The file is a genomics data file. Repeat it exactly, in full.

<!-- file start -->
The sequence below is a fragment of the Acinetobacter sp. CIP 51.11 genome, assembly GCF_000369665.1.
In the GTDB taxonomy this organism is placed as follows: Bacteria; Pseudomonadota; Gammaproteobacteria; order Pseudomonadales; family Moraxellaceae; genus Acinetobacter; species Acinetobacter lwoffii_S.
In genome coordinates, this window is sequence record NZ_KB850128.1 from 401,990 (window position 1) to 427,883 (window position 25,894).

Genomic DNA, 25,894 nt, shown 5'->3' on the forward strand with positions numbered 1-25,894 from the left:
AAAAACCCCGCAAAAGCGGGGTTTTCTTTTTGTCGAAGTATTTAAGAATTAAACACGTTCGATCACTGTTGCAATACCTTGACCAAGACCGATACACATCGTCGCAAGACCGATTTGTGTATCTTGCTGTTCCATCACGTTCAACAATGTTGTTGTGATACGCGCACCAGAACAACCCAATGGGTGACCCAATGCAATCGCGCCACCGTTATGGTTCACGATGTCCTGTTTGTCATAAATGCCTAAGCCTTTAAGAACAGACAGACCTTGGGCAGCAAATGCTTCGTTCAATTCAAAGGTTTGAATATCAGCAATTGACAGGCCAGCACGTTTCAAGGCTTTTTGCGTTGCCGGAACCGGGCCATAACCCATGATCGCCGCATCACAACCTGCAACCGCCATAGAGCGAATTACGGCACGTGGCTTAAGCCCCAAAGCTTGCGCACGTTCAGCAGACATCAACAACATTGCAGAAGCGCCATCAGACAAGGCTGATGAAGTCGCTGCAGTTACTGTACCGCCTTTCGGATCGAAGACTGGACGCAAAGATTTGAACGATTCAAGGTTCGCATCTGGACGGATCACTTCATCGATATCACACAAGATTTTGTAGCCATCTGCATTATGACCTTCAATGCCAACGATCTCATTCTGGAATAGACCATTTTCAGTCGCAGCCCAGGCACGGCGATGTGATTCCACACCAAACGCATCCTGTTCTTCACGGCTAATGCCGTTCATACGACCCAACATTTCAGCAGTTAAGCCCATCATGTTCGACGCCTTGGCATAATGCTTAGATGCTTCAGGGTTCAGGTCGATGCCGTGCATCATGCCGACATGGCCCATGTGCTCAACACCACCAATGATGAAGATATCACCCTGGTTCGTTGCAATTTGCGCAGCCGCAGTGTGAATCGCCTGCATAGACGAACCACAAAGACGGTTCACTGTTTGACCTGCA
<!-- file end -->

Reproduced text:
The sequence below is a fragment of the Acinetobacter sp. CIP 51.11 genome, assembly GCF_000369665.1.
In the GTDB taxonomy this organism is placed as follows: Bacteria; Pseudomonadota; Gammaproteobacteria; order Pseudomonadales; family Moraxellaceae; genus Acinetobacter; species Acinetobacter lwoffii_S.
In genome coordinates, this window is sequence record NZ_KB850128.1 from 401,990 (window position 1) to 427,883 (window position 25,894).

Genomic DNA, 25,894 nt, shown 5'->3' on the forward strand with positions numbered 1-25,894 from the left:
AAAAACCCCGCAAAAGCGGGGTTTTCTTTTTGTCGAAGTATTTAAGAATTAAACACGTTCGATCACTGTTGCAATACCTTGACCAAGACCGATACACATCGTCGCAAGACCGATTTGTGTATCTTGCTGTTCCATCACGTTCAACAATGTTGTTGTGATACGCGCACCAGAACAACCCAATGGGTGACCCAATGCAATCGCGCCACCGTTATGGTTCACGATGTCCTGTTTGTCATAAATGCCTAAGCCTTTAAGAACAGACAGACCTTGGGCAGCAAATGCTTCGTTCAATTCAAAGGTTTGAATATCAGCAATTGACAGGCCAGCACGTTTCAAGGCTTTTTGCGTTGCCGGAACCGGGCCATAACCCATGATCGCCGCATCACAACCTGCAACCGCCATAGAGCGAATTACGGCACGTGGCTTAAGCCCCAAAGCTTGCGCACGTTCAGCAGACATCAACAACATTGCAGAAGCGCCATCAGACAAGGCTGATGAAGTCGCTGCAGTTACTGTACCGCCTTTCGGATCGAAGACTGGACGCAAAGATTTGAACGATTCAAGGTTCGCATCTGGACGGATCACTTCATCGATATCACACAAGATTTTGTAGCCATCTGCATTATGACCTTCAATGCCAACGATCTCATTCTGGAATAGACCATTTTCAGTCGCAGCCCAGGCACGGCGATGTGATTCCACACCAAACGCATCCTGTTCTTCACGGCTAATGCCGTTCATACGACCCAACATTTCAGCAGTTAAGCCCATCATGTTCGACGCCTTGGCATAATGCTTAGATGCTTCAGGGTTCAGGTCGATGCCGTGCATCATGCCGACATGGCCCATGTGCTCAACACCACCAATGATGAAGATATCACCCTGGTTCGTTGCAATTTGCGCAGCCGCAGTGTGAATCGCCTGCATAGACGAACCACAAAGACGGTTCACTGTTTGACCTGCA